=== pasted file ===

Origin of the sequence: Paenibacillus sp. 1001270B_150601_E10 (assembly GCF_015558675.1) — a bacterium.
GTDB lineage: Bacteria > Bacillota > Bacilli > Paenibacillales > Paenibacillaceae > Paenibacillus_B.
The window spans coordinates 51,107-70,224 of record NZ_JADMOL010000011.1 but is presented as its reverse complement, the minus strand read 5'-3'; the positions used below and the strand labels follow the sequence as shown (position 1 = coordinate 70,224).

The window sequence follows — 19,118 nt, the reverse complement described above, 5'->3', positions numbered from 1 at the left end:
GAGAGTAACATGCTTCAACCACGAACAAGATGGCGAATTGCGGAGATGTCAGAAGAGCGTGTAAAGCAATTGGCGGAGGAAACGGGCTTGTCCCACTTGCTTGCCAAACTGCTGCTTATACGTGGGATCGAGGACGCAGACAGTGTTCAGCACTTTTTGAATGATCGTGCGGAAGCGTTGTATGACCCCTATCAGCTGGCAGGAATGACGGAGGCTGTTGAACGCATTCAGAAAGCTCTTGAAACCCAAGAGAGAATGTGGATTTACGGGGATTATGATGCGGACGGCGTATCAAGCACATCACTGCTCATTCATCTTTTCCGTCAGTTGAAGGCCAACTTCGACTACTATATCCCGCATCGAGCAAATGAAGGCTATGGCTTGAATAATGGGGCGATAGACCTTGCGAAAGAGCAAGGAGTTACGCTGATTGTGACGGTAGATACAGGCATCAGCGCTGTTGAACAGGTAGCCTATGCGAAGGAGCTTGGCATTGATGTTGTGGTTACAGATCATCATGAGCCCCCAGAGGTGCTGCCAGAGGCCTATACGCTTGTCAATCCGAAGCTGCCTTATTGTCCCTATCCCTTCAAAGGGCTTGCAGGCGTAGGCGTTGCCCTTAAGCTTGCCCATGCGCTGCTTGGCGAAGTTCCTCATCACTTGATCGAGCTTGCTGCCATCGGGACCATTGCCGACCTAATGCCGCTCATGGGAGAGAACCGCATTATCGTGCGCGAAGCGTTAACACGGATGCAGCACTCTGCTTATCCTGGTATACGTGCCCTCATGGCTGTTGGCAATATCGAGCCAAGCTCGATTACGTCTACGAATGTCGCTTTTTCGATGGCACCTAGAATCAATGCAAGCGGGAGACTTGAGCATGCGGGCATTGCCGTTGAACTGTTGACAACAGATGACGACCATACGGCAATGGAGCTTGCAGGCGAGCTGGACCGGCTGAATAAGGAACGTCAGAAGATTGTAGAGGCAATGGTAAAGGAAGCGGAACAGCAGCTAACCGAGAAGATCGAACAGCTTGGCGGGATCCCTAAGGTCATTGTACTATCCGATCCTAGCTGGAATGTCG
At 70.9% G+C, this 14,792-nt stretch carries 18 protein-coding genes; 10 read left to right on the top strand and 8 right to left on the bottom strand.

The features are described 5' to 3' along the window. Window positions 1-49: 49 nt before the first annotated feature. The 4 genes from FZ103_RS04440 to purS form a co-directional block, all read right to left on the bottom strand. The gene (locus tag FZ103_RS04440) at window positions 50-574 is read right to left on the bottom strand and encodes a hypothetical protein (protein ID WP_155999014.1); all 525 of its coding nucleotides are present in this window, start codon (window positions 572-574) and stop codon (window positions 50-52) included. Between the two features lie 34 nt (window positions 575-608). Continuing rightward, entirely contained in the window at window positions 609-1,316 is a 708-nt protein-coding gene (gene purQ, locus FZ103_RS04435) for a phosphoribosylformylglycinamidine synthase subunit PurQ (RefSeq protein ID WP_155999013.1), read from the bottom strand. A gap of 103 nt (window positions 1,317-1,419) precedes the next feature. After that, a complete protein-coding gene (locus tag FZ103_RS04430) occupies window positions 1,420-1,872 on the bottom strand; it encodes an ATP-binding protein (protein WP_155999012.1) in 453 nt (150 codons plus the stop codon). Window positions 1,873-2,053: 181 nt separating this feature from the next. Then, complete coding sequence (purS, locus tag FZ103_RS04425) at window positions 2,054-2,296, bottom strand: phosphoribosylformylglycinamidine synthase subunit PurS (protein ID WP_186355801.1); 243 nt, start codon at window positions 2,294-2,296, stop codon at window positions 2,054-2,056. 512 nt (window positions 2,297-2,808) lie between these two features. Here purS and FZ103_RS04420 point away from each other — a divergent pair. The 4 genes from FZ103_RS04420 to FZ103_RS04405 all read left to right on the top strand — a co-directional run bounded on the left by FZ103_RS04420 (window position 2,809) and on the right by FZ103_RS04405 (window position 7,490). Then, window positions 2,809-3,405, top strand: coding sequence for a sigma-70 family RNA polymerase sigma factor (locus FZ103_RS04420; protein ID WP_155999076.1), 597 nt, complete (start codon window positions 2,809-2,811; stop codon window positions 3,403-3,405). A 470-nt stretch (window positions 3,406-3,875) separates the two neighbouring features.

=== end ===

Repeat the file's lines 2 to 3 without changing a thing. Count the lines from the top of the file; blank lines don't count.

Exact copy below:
GTDB lineage: Bacteria > Bacillota > Bacilli > Paenibacillales > Paenibacillaceae > Paenibacillus_B.
The window spans coordinates 51,107-70,224 of record NZ_JADMOL010000011.1 but is presented as its reverse complement, the minus strand read 5'-3'; the positions used below and the strand labels follow the sequence as shown (position 1 = coordinate 70,224).